The first time I met Dr. Sugimura was about 45 years ago, when he was Director of NCCRI. I heard that he gazed at smoke rising from the grilling of fish in his kitchen and thought, “This smoke must include carcinogens because we now know there are carcinogens in cigarette smoke”. He and Dr. Nagao immediately bought fish from the neighboring Tsukiji market, and collected the smoke from the grilled fish and examined its mutagenicity using Salmonella typhimurium. Strong mutagenicity was observed in the TA98 strain in the presence of S9 mix. The mutagenicity was found not only in the smoke, but also in the charred flesh of the fish. Similarly, mutagenic activity was observed in grilled beef and hamburgers. It was also found that heating proteins and amino acids produced strong mutagenic activity. At that time, I was a doctoral student at Shizuoka College of Pharmacy (later, merged into the University of Shizuoka), and studying substances that showed antihistamine and antibacterial activity in tar obtained by heating proteins and amino acids at high temperatures, under the supervision of Professor Takuo Kosuge. One day, Dr. Takashi Kawachi (Deputy Director of NCCRI at that time) visited the university, and joint research began between NCCRI, Shizuoka College of Pharmacy and Faculty of Pharmaceutical Science, University of Tokyo. We have been searching for mutagens contained in cooked foods such as grilled fish and meat. A series of more than 20 HCAs, including Trp-P-1 and Trp-P-2, have been identified as mutagens. This was a good time when we could pursue the essence of science without worrying about the impact factor or the number of citations of a paper.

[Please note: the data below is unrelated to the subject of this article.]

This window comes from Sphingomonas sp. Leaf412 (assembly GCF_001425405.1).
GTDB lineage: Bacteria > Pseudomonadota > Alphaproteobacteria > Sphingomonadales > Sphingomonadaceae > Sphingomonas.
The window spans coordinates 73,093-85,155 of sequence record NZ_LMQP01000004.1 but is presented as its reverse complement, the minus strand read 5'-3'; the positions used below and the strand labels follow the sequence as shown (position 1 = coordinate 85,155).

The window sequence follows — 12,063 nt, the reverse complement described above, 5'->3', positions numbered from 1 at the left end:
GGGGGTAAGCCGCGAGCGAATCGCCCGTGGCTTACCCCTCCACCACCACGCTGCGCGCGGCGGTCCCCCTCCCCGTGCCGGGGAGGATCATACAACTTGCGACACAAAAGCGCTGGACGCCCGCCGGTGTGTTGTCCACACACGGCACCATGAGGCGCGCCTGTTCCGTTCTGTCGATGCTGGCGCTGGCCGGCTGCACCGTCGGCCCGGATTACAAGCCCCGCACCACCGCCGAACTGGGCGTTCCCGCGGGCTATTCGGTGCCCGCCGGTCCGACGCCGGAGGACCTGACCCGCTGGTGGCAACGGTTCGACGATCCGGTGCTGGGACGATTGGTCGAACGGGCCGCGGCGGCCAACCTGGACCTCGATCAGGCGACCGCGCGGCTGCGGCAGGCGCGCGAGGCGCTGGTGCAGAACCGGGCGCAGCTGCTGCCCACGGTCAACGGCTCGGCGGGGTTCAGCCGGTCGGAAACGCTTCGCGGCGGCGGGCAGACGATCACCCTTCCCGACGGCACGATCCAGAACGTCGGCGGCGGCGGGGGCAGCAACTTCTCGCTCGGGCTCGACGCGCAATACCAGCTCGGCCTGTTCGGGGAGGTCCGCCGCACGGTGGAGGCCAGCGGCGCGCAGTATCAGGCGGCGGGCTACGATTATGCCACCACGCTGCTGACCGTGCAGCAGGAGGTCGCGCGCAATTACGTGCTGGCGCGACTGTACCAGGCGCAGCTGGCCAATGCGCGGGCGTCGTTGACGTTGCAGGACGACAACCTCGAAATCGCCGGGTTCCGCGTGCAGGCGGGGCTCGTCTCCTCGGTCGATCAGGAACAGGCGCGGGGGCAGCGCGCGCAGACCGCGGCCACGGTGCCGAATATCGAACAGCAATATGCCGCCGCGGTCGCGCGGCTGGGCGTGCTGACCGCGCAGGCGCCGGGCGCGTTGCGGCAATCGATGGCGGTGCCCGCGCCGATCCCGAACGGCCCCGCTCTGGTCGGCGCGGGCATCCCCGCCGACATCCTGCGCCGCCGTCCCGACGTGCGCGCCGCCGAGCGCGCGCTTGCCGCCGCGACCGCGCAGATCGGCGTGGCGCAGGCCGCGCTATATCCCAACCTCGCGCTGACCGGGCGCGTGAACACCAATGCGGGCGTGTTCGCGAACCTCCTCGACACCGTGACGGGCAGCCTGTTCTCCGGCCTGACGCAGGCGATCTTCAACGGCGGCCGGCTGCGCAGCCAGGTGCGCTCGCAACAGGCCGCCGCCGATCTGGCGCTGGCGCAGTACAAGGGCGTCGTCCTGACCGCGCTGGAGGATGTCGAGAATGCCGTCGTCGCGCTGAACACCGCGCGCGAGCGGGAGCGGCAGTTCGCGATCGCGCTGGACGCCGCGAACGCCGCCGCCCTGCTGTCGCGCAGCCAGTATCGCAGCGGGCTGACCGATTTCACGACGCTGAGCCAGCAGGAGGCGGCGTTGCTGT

This joint research led me to obtain a position as on the research staff at NCCRI in 1979. Subsequently, 10 HCAs identified as mutagens were shown to be carcinogenic in mice and rats. Currently, a wide variety of studies on HCAs, including metabolic activation mechanisms, DNA-adduct structures, mutagenic expression mechanisms, human exposure doses, and epidemiological studies, have been reported by many research institutes around the world. These have been highly evaluated both domestically and internationally as extremely useful concrete examples of the association between dietary factors and human carcinogenesis.
I worked at NCCRI for 30 years. During that time, under the supervision of Dr. Sugimura, I conducted research on “HCAs as mutagens and carcinogens in heated foods,” “Research on the mechanism of co-mutagenic action of β-carboline compounds,” “Research on novel nitroso compounds in foods,” “Identification of novel mutagenic compounds in river water”, “Research on cancer chemoprevention of colorectal cancer”, and “Research on ADP-ribosylation of DNA”. Through these studies, I believe that we have made some achievement and contribution to the advancement in research fields on carcinogenesis and cancer prevention. In the meantime, Dr. Sugimura gave us the following advice: “Seek a significant difference of five to ten times or more! Within a factor of two times is the margin of error,” “Grasp the big flow of research and pursue the truth,” and “Improve your research intuition and catch a glimpse of what you are pursuing quickly.” His words taught me the importance of getting to the heart of the research.
I have accompanied Dr. Sugimura to many domestic and overseas academic conferences, and many memories come back to me as if it were yesterday. I cannot thank him enough for his kindness and support.
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3-Amino-1-methyl-5H-pyrido [4, 3-b]indole
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Wakabayashi, K. Achievements and memories of Dr. Takashi Sugimura. Genes and Environ 43, 31 (2021). https://doi.org/10.1186/s41021-021-00203-4